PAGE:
Posted by: atowhee | September 28, 2009

Pile of Pileated! Swelled heads all around.

Kate and I were walking dogs along Pioneer Trail in Ashland with our newfound friend, Joan Peterson.  A series of sharp calls came out of the woods along Ashland Creek.  “Pileated,” Joan announced.  And, of course, she was right.  She and her husband have lived for decades in the Applegate Valley.  There Pileateds are regular yard birds.  Joan hears the calls frequently.  For we typical birders, rarely seeing or hearing Pileateds, it can be tough to tell them from Flickers which are legion hereabouts.  But Joan, not knowing that Pileateds are supposed to be confused with Flickers by human hearing, knew right away that familiar sound she was hearing.  It helps that Joan is also a talented singer and musician.  Folks with musical gifts are far better with birdsong than the general run of tin-eared humanity, of which I am a typical example.

Sure enough: Pileated it was.pileated upper

Here is Pileated hanging on the side of a Ponderosa in Lithia Park, right where the Pioneer Street bridge crosses Ashland Creek.  That’s right in front of the park offices.  The Pileated is, until the Ivory-billed is resurrected from extinction, our largest North American woodpecker.  Woody’s figurative ancestor, though Woody’s call is derived from the smaller Acorn Woodpecker.

And there’s this big bird hanging onto a tiny limb.  Something enticing was to be found on the tiny limb tips.

pileated on a limb

The first Pileated stopped calling loudly when two more Pileateds showed up and joined the feeding.  The day before my sister-in-law had seen a fgroup of four Pileateds feeding in this spot.  It looked much like a family group to me.




The Pileated Woodpecker is found mostly in older forests with large trees that have the girth to hold the birds’ nests and roosts.  Their large excavations are used by mammals, other birds, insects, even reptiles.                                                                                                                           Pileateds are found in the southeastern U.S. and the northwestern U.S. and across the southern tier of Canadian provinces.  It is totally absent from the U.S. prairie and southwest.  “Pileate” means cap, as on a mushroom.  So “pileated” refers to their obvious crest or cap. Their binomial: Dryocopus pileatus.                                                                     A breeding pair of Pileateds and their offspring can have large home territories.  A study in arid northeastern Oregon found the average pair ranged over more than a thousand acres.  Even here in damper southwestern Oregon the average pauir must have a territory of several hundred acres.  I believe this family may have included the same adult birds I see occasionally much further upstream along Ashland Creek.  Only once before have we noticed them this far down the canyon.  By comparison the Downy Woodpecker, our most common and widespread American woodpecker, has a home territory of five to thirty acres.  That’s less than 5% of the Pileateds usual home territory.  That explains why even people who bird a lot may not see Pileateds very often unless they frequent a spot frequented in turn by a resident pair of Pileateds.  The species is not migratory, and juveniles do not often disperse long distances.pileated looks upIMG_0018pileated silhouetteIMG_0024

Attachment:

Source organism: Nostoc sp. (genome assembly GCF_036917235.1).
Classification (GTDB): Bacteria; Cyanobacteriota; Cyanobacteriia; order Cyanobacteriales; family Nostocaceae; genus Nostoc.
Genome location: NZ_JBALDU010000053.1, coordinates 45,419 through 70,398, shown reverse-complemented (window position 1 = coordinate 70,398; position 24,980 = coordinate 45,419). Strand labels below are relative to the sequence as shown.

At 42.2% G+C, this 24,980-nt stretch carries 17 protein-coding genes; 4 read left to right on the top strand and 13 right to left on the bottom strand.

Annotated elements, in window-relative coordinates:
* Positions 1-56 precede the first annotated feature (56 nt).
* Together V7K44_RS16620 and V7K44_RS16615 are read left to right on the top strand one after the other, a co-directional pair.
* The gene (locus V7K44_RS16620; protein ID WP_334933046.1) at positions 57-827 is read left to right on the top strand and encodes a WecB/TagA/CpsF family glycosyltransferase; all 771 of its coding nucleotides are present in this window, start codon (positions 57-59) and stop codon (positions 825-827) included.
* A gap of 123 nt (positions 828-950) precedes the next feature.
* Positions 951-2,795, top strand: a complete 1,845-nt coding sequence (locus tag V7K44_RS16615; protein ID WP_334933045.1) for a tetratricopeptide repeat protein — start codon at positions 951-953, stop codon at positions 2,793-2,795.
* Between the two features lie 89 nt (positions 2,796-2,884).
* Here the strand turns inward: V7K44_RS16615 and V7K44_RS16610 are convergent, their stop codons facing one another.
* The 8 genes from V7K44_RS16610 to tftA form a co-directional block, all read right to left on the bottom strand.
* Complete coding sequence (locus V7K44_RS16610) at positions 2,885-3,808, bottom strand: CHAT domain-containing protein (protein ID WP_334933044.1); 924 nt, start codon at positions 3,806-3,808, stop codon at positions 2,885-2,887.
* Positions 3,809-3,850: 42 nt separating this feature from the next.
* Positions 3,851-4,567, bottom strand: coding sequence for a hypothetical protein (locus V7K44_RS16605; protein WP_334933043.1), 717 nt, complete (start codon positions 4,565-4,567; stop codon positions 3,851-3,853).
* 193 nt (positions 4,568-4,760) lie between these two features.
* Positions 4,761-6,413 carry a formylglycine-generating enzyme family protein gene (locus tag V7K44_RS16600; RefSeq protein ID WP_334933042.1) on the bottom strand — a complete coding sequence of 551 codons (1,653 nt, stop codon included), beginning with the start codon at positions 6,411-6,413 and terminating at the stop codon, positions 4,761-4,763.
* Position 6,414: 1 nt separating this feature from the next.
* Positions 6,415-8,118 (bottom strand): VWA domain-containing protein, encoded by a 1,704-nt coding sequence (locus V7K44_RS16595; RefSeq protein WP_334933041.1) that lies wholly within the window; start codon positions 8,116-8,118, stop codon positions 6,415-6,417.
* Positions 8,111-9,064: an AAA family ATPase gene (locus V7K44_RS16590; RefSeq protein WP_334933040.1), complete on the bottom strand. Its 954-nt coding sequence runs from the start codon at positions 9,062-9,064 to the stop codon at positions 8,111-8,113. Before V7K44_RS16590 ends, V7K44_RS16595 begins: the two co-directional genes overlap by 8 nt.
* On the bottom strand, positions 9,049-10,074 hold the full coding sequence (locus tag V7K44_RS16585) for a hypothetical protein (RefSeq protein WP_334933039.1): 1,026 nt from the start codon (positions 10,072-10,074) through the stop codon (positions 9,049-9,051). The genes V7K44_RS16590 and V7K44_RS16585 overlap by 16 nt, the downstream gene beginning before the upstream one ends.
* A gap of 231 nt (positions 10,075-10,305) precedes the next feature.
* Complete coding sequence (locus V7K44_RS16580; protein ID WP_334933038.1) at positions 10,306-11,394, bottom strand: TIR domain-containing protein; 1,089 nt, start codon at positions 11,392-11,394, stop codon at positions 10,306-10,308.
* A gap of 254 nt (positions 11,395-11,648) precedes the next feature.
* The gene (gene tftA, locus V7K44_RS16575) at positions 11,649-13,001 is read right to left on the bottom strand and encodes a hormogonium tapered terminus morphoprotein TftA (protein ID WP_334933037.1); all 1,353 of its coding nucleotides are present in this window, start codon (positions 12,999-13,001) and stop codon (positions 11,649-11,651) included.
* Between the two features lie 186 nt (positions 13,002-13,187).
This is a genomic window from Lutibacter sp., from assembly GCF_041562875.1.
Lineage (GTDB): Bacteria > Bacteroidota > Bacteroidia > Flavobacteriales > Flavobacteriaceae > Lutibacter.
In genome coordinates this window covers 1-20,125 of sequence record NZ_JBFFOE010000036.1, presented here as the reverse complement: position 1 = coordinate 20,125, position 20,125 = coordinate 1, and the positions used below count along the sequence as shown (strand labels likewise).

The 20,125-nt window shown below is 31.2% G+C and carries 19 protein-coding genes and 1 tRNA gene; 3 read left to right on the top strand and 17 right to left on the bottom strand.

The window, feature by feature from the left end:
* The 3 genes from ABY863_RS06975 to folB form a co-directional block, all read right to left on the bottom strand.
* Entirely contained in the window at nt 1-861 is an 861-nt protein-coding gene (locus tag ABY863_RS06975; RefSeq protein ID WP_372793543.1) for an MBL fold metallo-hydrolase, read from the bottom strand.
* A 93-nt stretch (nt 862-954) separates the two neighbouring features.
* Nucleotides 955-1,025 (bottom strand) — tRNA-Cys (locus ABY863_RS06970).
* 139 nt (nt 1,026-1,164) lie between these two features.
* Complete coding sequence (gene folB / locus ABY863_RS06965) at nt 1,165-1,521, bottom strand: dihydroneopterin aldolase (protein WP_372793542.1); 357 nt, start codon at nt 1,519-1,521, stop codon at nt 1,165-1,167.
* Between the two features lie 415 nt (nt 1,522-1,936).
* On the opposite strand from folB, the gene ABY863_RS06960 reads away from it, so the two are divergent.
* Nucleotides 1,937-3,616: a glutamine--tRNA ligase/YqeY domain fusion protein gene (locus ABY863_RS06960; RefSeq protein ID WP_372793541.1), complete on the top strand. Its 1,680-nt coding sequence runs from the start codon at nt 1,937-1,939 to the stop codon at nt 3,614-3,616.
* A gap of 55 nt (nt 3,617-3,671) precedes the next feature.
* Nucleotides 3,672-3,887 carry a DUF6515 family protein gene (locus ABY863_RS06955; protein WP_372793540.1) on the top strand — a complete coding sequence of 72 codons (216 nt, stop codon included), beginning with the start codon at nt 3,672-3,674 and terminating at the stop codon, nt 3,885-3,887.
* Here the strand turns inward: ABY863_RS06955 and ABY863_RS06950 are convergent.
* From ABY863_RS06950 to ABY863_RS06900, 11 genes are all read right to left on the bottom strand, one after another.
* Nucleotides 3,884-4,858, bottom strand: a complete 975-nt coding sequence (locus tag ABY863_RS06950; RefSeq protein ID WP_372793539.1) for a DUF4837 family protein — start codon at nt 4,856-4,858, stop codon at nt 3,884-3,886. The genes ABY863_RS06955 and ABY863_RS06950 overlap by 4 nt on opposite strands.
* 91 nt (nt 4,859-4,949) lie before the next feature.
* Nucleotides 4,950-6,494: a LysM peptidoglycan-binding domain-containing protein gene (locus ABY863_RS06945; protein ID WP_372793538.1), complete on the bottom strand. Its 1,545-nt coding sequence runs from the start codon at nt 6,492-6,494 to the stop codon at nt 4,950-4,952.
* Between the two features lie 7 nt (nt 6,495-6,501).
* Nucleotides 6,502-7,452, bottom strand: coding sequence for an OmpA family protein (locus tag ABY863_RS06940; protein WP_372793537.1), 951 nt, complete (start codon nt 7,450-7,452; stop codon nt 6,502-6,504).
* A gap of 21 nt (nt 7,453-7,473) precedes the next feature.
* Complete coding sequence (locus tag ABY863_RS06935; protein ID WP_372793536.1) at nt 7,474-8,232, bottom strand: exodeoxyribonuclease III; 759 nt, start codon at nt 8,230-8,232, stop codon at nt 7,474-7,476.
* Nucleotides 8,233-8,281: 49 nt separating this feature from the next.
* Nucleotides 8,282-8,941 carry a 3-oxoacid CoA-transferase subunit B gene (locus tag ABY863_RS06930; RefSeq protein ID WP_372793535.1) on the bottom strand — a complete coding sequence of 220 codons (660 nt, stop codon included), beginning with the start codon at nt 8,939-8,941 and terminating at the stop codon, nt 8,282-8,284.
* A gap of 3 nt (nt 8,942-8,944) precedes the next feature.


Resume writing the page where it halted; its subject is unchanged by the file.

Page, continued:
1. Nice photos and write-up!

  2. […] Over a decade ago I first saw a family of pileateds doing their berry gathering, this time on a mountain dogwood in Ashland’s Lithia Park. it was September, berries ripe. Click for that moment from the archives. […]

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